The Court also emphasized the ‘‘pervasiveness’’ of cell phone use, noting that 90 percent of American adults own a cell phone, and many of them: ‘‘keep on their person a digital record of nearly every aspect of their lives—from the mundane to the intimate . . . . Allowing the police to scrutinize such records on a routine basis is quite different from allowing them to search a personal item or two in the occasional case.’’
Finally, the Court found that some of the data found on cell phones is ‘‘qualitatively different’’ from physical records. Such data include ‘‘Internet search and browsing history,’’ which can ‘‘reveal an individual’s private interests or concerns’’; ‘‘[h]istoric location information,’’ which can reconstruct someone’s specific movements down to the minute’’; and applications that might reveal a person’s particular interests, affiliations, medical issues, and other sensitive data.
The Court’s extended discussion of the special privacy interests implicated by searches of digital data, and its recognition that existing Fourth Amendment doctrines do not neatly apply to such searches, could have important consequences in other areas that are much more important to companies than searches incident to arrests. For instance, the Department of Justice has long argued that it is permitted, under the Electronic Communications Privacy Act, (2)to obtain the content of e-mails that have been opened or have been stored for more than 180 days using only a subpoena or a so-called ‘‘2703(d)’’ order (named after the relevant section of ECPA), which requires less than probable cause. (3) But in the last few years, courts have begun to reject this position, holding that the Fourth Amendment requires the government to obtain a warrant to get this sort of information.(4) After Riley, more courts may reach this same conclusion and require the government to obtain a warrant.
Courts have similarly divided over whether police need a warrant to obtain customer location data from a cell phone service provider. (5) This issue has grown in importance since the Supreme Court’s decision in United States v. Jones , which held that law enforcement needs a warrant to place a GPS tracking device on a suspect’s car.(6) That decision increased the incentive for law enforcement to track suspects using an alternative method—obtaining location data from a suspect’s cell phone provider. In some courts’ view, the government does not need a warrant to obtain such data because the data have been voluntarily disclosed by the customer to a third party—the cell service provider. Here, too, courts may now be more willing to hold that the government needs a warrant to obtain such data, at least in some circumstances. Relying on Riley, they might note that such location data allows the police to track a person’s movements over an extended period of time, including into private spaces, and thereby reveal a great deal of information about the person’s activities, interests, and associations. The same reasoning could extend to other areas, such as government demands for records of a person’s Internet search history, Web browsing, or financial transactions.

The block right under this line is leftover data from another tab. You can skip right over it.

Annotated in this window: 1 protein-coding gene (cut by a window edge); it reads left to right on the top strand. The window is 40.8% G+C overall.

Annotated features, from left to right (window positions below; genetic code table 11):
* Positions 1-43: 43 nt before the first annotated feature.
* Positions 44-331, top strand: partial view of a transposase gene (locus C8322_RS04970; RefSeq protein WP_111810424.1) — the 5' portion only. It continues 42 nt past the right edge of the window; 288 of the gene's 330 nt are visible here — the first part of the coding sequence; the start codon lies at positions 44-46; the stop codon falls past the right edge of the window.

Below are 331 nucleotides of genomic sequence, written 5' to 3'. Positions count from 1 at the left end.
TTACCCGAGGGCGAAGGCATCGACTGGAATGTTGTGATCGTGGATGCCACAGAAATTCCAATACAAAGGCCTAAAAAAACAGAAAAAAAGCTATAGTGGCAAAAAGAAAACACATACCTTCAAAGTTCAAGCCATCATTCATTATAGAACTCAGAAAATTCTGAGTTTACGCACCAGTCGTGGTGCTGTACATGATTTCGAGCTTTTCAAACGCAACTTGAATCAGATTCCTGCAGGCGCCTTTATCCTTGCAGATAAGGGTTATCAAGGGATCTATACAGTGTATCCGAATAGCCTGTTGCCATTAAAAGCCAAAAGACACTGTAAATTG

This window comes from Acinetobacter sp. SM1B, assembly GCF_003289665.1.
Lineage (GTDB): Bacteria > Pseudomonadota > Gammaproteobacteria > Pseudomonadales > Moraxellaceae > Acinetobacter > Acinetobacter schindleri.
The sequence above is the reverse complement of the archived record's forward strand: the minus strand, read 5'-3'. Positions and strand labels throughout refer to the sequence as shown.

Courts have also reached widely differing conclusions about how law enforcement may go about its searches of digital data stored on computers and other digital devices, or of communications stored by e-mail or social media providers, even when they have a warrant. Some courts have allowed police to seize and search all the files on a hard drive, or all the communications in an e-mail or social media account, in order to look for evidence of the crime under investigation. (7) Other courts have insisted that the government establish protocols to limit the scope of its search and the length of its retention of unrelated data. (8) Limits might include having the data searched by a neutral third party or a ‘‘clean team’’ of agents other than those responsible for the investigation, with only relevant data passed on to investigators; forswearing reliance on the ‘‘plain view’’ doctrine to justify searching and seizing evidence of a crime other than the one under investigation; and destroying or returning to the suspect any unrelated data.(9) Again, the Supreme Court’s strong defense of digital privacy in Riley may make some lower courts more willing to impose limits on how the government goes about obtaining digital evidence. This could greatly affect how the government conducts its searches of companies’ networks and individuals’ Internet communications and hard drives from now on.
The Supreme Court’s decision in Riley does not by any means resolve these other issues. It is, of course, limited to the narrow issue of a search incident to an arrest. But a significant part of the Court’s rationale strongly suggests that the Court may be more receptive to privacy arguments when it comes to investigations involving digital evidence. The decision also sends a message to lower courts: Searches of computers and digital data are both quantitatively and qualitatively different from other types of searches, and the same rules don’t necessarily apply. Lower courts may therefore be more willing than ever to place restrictions on government demands to search and seize customer information or corporate computers data.